TMJ (Temporomandibular Joint) Disorders

Written by Darla Burke and Kristeen Cherney | Published on May 26, 2015
Medically Reviewed by Healthline Medical Team on May 26, 2015

What Is TMJ?

The temporomandibular joint (TMJ) is the joint that connects your mandible (lower jaw) to your skull. The joint can be found on both sides of your head in front of your ears. It allows your jaw to open and close, enabling you to speak and eat.

This abbreviation is also used to refer to a group of health problems related to your jaw. These disorders can cause tenderness at the joint, facial pain, and difficulty moving the joint. According to the National Institute of Dental and Craniofacial Research, as many as 10 million Americans suffer from TMJ. TMJ is more common among women than men. These disorders are treatable, but there are many different possible causes. This can make diagnosis difficult.

Keep reading to learn more about TMJ. You should discuss any concerns with your doctor.

What Causes TMJ?

In many cases, it’s not known what causes a TMJ disorder. Trauma to the jaw or joint may play a role. There are also other health conditions that may contribute to the development of TMJ. These include:

  • arthritis
  • erosion of the joint
  • habitual grinding or clenching of the teeth
  • structural jaw problems present at birth

There are some other factors that are often associated with the development of TMJ, but they haven’t been proven to cause TMJ. These include:

  • the use of orthodontic braces
  • poor posture that strains the muscles of the neck and face
  • prolonged stress
  • poor diet
  • lack of sleep

What Are the Symptoms of TMJ?

The symptoms of TMJ disorders depend on the severity and cause of your condition. The most common symptom of TMJ is pain in the jaw and surrounding muscles. Other symptoms typically associated with these disorders include:

  • pain that can be felt in the face or neck
  • stiffness in the muscles of the jaw
  • limited movement of the jaw
  • locking of the jaw
  • clicking or popping sound from the TMJ site
  • shift in the jaw, changing the way that the upper and lower teeth align (called malocclusion) 

Symptoms may show up on just one side of the face, or both.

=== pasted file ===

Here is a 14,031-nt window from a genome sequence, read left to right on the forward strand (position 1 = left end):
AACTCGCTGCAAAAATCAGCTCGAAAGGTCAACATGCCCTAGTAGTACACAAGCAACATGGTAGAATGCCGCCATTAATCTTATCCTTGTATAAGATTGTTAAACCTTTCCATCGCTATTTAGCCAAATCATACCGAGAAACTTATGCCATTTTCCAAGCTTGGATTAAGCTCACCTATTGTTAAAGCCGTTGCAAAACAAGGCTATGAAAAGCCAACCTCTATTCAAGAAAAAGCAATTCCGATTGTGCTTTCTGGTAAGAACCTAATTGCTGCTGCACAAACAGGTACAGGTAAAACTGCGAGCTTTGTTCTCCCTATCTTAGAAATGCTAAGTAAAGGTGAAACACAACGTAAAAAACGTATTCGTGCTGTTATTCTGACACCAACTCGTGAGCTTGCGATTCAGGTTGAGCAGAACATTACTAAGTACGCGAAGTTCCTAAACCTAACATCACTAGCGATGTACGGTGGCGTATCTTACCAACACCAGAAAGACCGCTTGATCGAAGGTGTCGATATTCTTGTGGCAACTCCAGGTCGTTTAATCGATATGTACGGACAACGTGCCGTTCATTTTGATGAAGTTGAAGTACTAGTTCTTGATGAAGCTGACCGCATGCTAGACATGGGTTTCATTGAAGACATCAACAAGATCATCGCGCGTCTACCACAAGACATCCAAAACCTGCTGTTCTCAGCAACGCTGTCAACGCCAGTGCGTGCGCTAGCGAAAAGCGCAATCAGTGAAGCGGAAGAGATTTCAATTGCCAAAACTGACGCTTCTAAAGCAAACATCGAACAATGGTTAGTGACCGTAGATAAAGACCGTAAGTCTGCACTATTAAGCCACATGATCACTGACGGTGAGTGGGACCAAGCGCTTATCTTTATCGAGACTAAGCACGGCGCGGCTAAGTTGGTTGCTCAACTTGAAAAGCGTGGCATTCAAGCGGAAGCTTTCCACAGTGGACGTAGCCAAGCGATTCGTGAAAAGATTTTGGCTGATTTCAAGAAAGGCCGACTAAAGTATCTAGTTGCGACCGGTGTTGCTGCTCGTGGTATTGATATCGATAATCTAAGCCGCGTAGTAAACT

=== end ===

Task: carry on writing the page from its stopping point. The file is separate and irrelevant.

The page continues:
How Is TMJ Diagnosed?

TMJ disorders can be difficult to diagnose. There are no standard tests to diagnose these disorders. Your doctor may refer you to a dentist or an ear, nose, and throat (ENT) specialist to diagnose your condition.

Your doctor may examine your jaw to see if there is swelling or tenderness if you have symptoms of a TMJ disorder. Your doctor may also use several different imaging tests. These can include:

  • X-rays of the jaw
  • CT scan of the jaw to see the bones and joint tissues
  • MRI of the jaw to see if there are problems with the structure of the jaw

How Is TMJ Treated?

In most cases, the symptoms of TMJ disorders can be treated with self care practices at home. To ease the symptoms of TMJ you can:

  • eat soft foods
  • use ice to reduce swelling
  • reduce jaw movements
  • avoid chewing gum and tough foods (like beef jerky)
  • reduce stress
  • use jaw stretching exercises to help improve jaw movement

You may need help from your doctor if your symptoms don’t improve with these treatments. Depending on your symptoms, your doctor may prescribe or recommend the following:

  • pain medications (such as ibuprofen)
  • medications to relax the muscles of the jaw (such as Flexeril, Soma, or Valium)
  • medications to help reduce swelling in the jaw (corticosteroid drugs)
  • stabilization splints or bite guards to prevent teeth grinding
  • Botox to reduce tension in the muscle and nerves of the jaw
  • cognitive behavioral therapy to help reduce stress

In rare cases, your doctor may recommend surgery or other procedures to treat your condition. Procedures can include:

  • corrective dental treatment to improve your bite and align your teeth
  • arthrocentesis, which removes fluid and debris from the joint
  • surgery to replace the joint

Procedures used to treat this condition may, in some cases, make your symptoms worse. Talk to your doctor about the potential risks of these procedures.

How Can TMJ Be Prevented?

You may not be able to prevent TMJ from developing, but you might be able to reduce symptoms by lowering your stress levels. It could be helpful to try to stop grinding your teeth if this is an issue for you. Possible solutions for teeth grinding include wearing a mouth guard at night and taking muscle relaxants. You may also help prevent teeth grinding by reducing your overall stress and anxiety through counseling, exercise, and diet.

Outlook for TMJ Disorders

The outlook for a TMJ disorder depends on the cause of the problem. TMJ can be successfully treated in many people with at-home remedies, such as changing posture or reducing stress. If your condition is caused by a chronic (long term) disease such as arthritis, lifestyle changes may not be enough. Arthritis can wear down the joint over time and increase pain.

Most cases of TMJ warrant changes in lifestyle habits, possibly combined with medications to ease any pain and discomfort. Aggressive treatments are rarely needed. Talk to your doctor about your options to determine what treatment is right for you.

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